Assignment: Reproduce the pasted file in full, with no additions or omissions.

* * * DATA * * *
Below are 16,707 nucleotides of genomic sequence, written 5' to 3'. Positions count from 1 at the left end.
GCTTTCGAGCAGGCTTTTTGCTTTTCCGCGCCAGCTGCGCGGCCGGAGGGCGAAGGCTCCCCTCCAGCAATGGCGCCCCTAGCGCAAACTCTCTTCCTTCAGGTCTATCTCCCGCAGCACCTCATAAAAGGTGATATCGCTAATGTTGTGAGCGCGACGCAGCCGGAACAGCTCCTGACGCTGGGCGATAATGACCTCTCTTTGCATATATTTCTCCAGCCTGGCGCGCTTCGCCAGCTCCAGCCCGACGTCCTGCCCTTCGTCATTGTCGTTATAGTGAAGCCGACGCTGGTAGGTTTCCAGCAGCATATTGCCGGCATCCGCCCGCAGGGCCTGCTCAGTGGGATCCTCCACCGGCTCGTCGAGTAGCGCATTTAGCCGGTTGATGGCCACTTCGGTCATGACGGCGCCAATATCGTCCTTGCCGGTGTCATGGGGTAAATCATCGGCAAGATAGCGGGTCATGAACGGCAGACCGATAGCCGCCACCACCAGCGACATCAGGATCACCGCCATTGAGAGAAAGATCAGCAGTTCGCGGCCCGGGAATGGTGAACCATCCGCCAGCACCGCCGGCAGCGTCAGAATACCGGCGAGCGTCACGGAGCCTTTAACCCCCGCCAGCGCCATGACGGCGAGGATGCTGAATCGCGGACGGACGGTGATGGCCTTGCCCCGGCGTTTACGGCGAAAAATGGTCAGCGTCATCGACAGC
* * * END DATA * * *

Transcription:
Below are 16,707 nucleotides of genomic sequence, written 5' to 3'. Positions count from 1 at the left end.
GCTTTCGAGCAGGCTTTTTGCTTTTCCGCGCCAGCTGCGCGGCCGGAGGGCGAAGGCTCCCCTCCAGCAATGGCGCCCCTAGCGCAAACTCTCTTCCTTCAGGTCTATCTCCCGCAGCACCTCATAAAAGGTGATATCGCTAATGTTGTGAGCGCGACGCAGCCGGAACAGCTCCTGACGCTGGGCGATAATGACCTCTCTTTGCATATATTTCTCCAGCCTGGCGCGCTTCGCCAGCTCCAGCCCGACGTCCTGCCCTTCGTCATTGTCGTTATAGTGAAGCCGACGCTGGTAGGTTTCCAGCAGCATATTGCCGGCATCCGCCCGCAGGGCCTGCTCAGTGGGATCCTCCACCGGCTCGTCGAGTAGCGCATTTAGCCGGTTGATGGCCACTTCGGTCATGACGGCGCCAATATCGTCCTTGCCGGTGTCATGGGGTAAATCATCGGCAAGATAGCGGGTCATGAACGGCAGACCGATAGCCGCCACCACCAGCGACATCAGGATCACCGCCATTGAGAGAAAGATCAGCAGTTCGCGGCCCGGGAATGGTGAACCATCCGCCAGCACCGCCGGCAGCGTCAGAATACCGGCGAGCGTCACGGAGCCTTTAACCCCCGCCAGCGCCATGACGGCGAGGATGCTGAATCGCGGACGGACGGTGATGGCCTTGCCCCGGCGTTTACGGCGAAAAATGGTCAGCGTCATCGACAGC